The paper considers the problem of support estimation, i.e., the goal is to recover the unknown locations of the nonzero coefficients and not only a good approximation to the unknown sparse vector. The authors analyze the performance of HTP (Hard Thresholding Pursuit) for this problem and give improved conditions for support recovery (prior work on HTP mainly considered parameter estimation and not support recovery). The results are in a fairly general setting that only assumes restricted strong convexity and smoothness and not the restricted isometry property.

Support recovery is an important problem, and the authors give improved bounds for a well-known sparse recovery algorithm. Considering that weaker support recovery results were already known for iterative methods, and that sharp support recovery results were known for the Lasso, the current results are maybe not too surprising. I would be interested in the following questions: - Around line 55, the authors mention that support recovery is more important than signal recovery in compressive sensing. It is not clear why this is the case since (to the best of my knowledge) the support has no particular meaning in compressive sensing applications such as MRI. Instead, the goal is to recover an accurate approximation of the unkonwn signal. It would be helpful if the authors could clarify this in the paper and / or rebuttal. - In the experiments, it would be interesting to see how the support recovery performance of HTP compares to other methods such as the Lasso, CoSaMP, and / or IHT. - Does the approach given by the authors also apply to other popular algorithms such as IHT and / or CoSaMP? Moreover, did prior work already address support recovery for these algorithms? - For specific instances such as sparse linear regression, there are already sharp results for support recovery (e.g., see Wainwright 2009). How do the current guarantees compare to the prior work for sparse linear regression?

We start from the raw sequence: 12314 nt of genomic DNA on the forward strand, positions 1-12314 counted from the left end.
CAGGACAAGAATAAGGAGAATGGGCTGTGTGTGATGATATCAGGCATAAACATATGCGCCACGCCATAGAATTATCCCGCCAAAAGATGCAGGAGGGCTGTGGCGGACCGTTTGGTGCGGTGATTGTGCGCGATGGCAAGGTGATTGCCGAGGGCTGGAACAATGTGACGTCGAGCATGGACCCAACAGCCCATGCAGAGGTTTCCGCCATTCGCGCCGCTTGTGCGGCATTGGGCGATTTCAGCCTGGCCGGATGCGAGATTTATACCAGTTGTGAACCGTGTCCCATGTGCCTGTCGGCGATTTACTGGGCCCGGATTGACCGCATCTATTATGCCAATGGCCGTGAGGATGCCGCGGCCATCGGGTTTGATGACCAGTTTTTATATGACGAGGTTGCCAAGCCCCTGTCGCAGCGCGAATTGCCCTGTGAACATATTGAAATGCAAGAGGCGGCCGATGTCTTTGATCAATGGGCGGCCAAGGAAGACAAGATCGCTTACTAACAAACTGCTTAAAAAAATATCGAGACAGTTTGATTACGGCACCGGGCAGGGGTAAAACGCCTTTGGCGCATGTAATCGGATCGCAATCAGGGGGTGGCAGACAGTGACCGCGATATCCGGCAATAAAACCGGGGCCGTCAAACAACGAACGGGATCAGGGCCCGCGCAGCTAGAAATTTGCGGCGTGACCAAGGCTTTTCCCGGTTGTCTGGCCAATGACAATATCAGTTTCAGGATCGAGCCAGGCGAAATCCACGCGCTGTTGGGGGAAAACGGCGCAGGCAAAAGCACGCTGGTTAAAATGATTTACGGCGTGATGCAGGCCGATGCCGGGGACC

2-Confident (read it all; understood it all reasonably well)